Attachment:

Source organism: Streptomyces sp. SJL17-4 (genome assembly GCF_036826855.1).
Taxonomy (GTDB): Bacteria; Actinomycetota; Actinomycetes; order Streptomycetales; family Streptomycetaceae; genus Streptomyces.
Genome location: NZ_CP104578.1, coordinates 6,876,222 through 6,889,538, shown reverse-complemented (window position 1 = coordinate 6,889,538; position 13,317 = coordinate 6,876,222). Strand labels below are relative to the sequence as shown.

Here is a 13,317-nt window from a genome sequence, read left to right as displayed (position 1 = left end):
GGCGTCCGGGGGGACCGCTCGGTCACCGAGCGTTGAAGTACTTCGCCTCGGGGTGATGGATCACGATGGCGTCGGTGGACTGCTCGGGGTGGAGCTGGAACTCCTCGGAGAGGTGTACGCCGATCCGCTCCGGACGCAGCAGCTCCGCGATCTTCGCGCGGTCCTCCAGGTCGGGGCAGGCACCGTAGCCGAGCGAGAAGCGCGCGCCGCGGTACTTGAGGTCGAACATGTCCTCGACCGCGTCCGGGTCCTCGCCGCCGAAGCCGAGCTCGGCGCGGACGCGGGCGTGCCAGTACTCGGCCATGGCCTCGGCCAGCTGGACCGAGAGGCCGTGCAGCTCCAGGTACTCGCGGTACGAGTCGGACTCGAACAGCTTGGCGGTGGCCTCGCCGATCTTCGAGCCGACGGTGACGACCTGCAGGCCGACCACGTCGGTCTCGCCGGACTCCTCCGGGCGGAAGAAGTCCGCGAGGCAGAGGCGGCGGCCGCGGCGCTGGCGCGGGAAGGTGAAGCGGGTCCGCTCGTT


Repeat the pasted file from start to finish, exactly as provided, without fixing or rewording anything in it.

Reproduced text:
Source organism: Streptomyces sp. SJL17-4 (genome assembly GCF_036826855.1).
Taxonomy (GTDB): Bacteria; Actinomycetota; Actinomycetes; order Streptomycetales; family Streptomycetaceae; genus Streptomyces.
Genome location: NZ_CP104578.1, coordinates 6,876,222 through 6,889,538, shown reverse-complemented (window position 1 = coordinate 6,889,538; position 13,317 = coordinate 6,876,222). Strand labels below are relative to the sequence as shown.

Here is a 13,317-nt window from a genome sequence, read left to right as displayed (position 1 = left end):
GGCGTCCGGGGGGACCGCTCGGTCACCGAGCGTTGAAGTACTTCGCCTCGGGGTGATGGATCACGATGGCGTCGGTGGACTGCTCGGGGTGGAGCTGGAACTCCTCGGAGAGGTGTACGCCGATCCGCTCCGGACGCAGCAGCTCCGCGATCTTCGCGCGGTCCTCCAGGTCGGGGCAGGCACCGTAGCCGAGCGAGAAGCGCGCGCCGCGGTACTTGAGGTCGAACATGTCCTCGACCGCGTCCGGGTCCTCGCCGCCGAAGCCGAGCTCGGCGCGGACGCGGGCGTGCCAGTACTCGGCCATGGCCTCGGCCAGCTGGACCGAGAGGCCGTGCAGCTCCAGGTACTCGCGGTACGAGTCGGACTCGAACAGCTTGGCGGTGGCCTCGCCGATCTTCGAGCCGACGGTGACGACCTGCAGGCCGACCACGTCGGTCTCGCCGGACTCCTCCGGGCGGAAGAAGTCCGCGAGGCAGAGGCGGCGGCCGCGGCGCTGGCGCGGGAAGGTGAAGCGGGTCCGCTCGTT